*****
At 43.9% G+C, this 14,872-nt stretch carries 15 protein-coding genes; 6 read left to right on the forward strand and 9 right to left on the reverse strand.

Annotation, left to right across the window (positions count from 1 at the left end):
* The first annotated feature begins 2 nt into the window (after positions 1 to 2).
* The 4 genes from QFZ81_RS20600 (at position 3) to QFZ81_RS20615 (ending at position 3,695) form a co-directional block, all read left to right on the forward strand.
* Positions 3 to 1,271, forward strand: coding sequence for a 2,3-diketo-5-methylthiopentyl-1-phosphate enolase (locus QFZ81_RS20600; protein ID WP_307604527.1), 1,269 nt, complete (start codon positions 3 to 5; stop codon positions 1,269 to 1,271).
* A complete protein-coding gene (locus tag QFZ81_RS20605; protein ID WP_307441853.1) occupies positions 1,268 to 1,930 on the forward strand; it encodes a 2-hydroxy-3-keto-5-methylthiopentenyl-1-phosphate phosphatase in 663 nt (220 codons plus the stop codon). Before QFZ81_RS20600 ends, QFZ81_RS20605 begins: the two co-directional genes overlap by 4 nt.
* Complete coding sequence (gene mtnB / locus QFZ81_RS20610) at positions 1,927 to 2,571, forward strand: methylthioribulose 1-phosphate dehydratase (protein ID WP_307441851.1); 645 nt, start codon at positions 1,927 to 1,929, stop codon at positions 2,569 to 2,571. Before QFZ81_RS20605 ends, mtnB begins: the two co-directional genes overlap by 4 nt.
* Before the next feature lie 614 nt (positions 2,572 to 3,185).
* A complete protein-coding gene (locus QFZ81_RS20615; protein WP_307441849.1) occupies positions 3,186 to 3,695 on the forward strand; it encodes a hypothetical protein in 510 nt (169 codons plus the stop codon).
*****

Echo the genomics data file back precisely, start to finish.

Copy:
At 43.9% G+C, this 14,872-nt stretch carries 15 protein-coding genes; 6 read left to right on the forward strand and 9 right to left on the reverse strand.

Annotation, left to right across the window (positions count from 1 at the left end):
* The first annotated feature begins 2 nt into the window (after positions 1 to 2).
* The 4 genes from QFZ81_RS20600 (at position 3) to QFZ81_RS20615 (ending at position 3,695) form a co-directional block, all read left to right on the forward strand.
* Positions 3 to 1,271, forward strand: coding sequence for a 2,3-diketo-5-methylthiopentyl-1-phosphate enolase (locus QFZ81_RS20600; protein ID WP_307604527.1), 1,269 nt, complete (start codon positions 3 to 5; stop codon positions 1,269 to 1,271).
* A complete protein-coding gene (locus tag QFZ81_RS20605; protein ID WP_307441853.1) occupies positions 1,268 to 1,930 on the forward strand; it encodes a 2-hydroxy-3-keto-5-methylthiopentenyl-1-phosphate phosphatase in 663 nt (220 codons plus the stop codon). Before QFZ81_RS20600 ends, QFZ81_RS20605 begins: the two co-directional genes overlap by 4 nt.
* Complete coding sequence (gene mtnB / locus QFZ81_RS20610) at positions 1,927 to 2,571, forward strand: methylthioribulose 1-phosphate dehydratase (protein ID WP_307441851.1); 645 nt, start codon at positions 1,927 to 1,929, stop codon at positions 2,569 to 2,571. Before QFZ81_RS20605 ends, mtnB begins: the two co-directional genes overlap by 4 nt.
* Before the next feature lie 614 nt (positions 2,572 to 3,185).
* A complete protein-coding gene (locus QFZ81_RS20615; protein WP_307441849.1) occupies positions 3,186 to 3,695 on the forward strand; it encodes a hypothetical protein in 510 nt (169 codons plus the stop codon).